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The story’s sentimental and fable-like contours emphasized by Kiarostami’s distinctive blend of analytical stylization and documentary avidity throw character traits into sharply foregrounded relief while filling in the background with a surprising density of relationships and their moral twists.
October 01, 2012
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Like Someone In Love may not be entirely successful in linking its thematic intransigence to its noticeable undercurrent of symbols and ideas, but Kiarostami’s general dexterity sustains it through frequent lulls: Whatever’s going on here, there certainly aren’t many other movies like it.
October 01, 2012
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There’s a pervasive sense of unease in every masterfully composed frame. But the film’s shock climax is too-rigorously telegraphed, and Kiarostami’s celebrated ambiguity—seen in Taste of Cherry and elsewhere—entirely eludes him.
September 28, 2012
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Kiarostami here is a distant observer, to borrow Noël Burch’s phrase, a very cool poker player giving out just enough bits of information (some of it funny, some of it menacing) to steer you in one direction while he—as befits a film of alluring empty zones, identity games, and punchlines forgotten and misunderstood—goes another.
September 07, 2012
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In some respects, Like Someone in Love is more challenging viewing precisely because there’s nothing obtrusively clever or manipulative about it. Kiarostami seems, at least at first glance, to be primarily preoccupied with transforming the hooker-with-a-heart-of-gold genre—however subtly reformulated—into a cerebral study of the ambience of deluded love and the entanglements that result from mutual misunderstandings.
September 01, 2012
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It is far and away the most bizarre and unexpected film in Cannes; luckily having read nothing about it before the screening, it has become the first film here and indeed for quite some time that, as I watched it proceed, I never knew moment to moment where it would go. It is a rare experience indeed to have cinema blindside you, hold you in vague anticipation, be ambushed and mis (or re-) directed.
May 23, 2012
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Having morphed into a predictably unpredictable filmmaker so far in the 21st century, the extent to which Abbas Kiarostami’s new film Like Someone in Love defies categorization is startling, if not invigorating. Filming once again in an unfamiliar setting – this time Tokyo – the Iranian master has manufactured an avant-garde love story that feels entirely alien within his filmography, not to mention most of contemporary world cinema.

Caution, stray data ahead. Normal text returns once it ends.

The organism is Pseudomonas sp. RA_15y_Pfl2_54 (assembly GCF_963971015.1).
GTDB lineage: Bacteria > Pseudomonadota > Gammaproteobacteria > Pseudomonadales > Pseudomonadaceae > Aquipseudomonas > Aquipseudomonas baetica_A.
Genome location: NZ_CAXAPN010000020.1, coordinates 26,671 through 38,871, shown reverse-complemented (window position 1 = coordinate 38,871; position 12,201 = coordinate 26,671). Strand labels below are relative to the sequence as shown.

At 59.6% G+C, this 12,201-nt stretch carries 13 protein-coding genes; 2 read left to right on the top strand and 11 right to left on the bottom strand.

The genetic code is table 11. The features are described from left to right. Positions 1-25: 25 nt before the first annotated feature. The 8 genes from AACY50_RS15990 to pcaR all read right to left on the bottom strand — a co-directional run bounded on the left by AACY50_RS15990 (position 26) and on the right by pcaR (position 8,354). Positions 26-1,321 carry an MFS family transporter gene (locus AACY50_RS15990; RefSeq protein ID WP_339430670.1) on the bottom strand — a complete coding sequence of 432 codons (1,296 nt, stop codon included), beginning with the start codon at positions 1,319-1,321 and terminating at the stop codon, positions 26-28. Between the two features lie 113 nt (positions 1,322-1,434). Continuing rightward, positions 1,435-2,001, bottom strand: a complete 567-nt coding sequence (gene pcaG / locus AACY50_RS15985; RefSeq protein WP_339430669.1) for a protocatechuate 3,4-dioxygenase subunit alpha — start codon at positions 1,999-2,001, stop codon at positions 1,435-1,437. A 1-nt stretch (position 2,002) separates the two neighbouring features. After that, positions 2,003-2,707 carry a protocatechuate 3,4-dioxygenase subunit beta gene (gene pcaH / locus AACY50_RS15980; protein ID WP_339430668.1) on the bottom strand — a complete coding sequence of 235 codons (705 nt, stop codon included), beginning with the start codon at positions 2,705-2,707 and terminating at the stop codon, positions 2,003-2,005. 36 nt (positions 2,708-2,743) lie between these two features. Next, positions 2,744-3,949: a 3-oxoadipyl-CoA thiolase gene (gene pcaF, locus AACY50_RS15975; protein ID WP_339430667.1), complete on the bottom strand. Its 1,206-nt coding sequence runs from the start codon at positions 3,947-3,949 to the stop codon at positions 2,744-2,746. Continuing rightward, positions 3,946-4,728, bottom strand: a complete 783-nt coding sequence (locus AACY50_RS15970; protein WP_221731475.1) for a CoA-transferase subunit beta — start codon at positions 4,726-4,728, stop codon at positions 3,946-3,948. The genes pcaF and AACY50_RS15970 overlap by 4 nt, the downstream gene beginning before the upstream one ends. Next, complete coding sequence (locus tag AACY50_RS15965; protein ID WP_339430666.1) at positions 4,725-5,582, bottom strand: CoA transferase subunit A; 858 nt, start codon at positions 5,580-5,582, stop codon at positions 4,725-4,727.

May 22, 2012
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Denial and delusion ripple the pristine visual surface of Like Someone in Love, Abbas Kiarostami’s masterful critique of social and emotional formality, set in Japan. The importance of perception cannot be understated here, since the film often buries its cutting ideology beneath a measured narrative pace interspersed with hypnotic silences.
May 22, 2012
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Ending menacingly, Like Someone in Love has the distinction of being the most unpredictable title to screen in competition so far… Unlike the bickering couple in Certified Copy—for which an exhaustingly histrionic Juliette Binoche was awarded Best Actress at Cannes—the mysterious central trio in Like Someone in Love never wear out their welcome.
May 21, 2012
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As much as it takes mistaken and appropriated identity as a subject (not unlike Kiarostami’s last film, Certified Copy), Love’s own enigmatic, constantly shifting generic identity is at least as compelling as any of its actual content (and I was pretty enraptured throughout, though sometimes mostly by aesthetics — the look is gloriously polished).
May 21, 2012
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Like Someone in Love is a chillier, less accessible piece of work [than Certified Copy]. There’s more puzzle and less emotion, although the movie is as elegantly constructed in its symmetries as anything the filmmaker has made.
February 28, 2012
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As the title indicates, Kiarostami includes some cooing Ella Fitzgerald on the soundtrack, and who can’t luxuriate in that music? Alas, the jazz lends an unearned sophistication to a tale that abruptly ends in a gag that’s close to a Playboy one-liner. The director has made disappointing films before—a more generous word might be transitional—but never one so slight.
February 12, 2012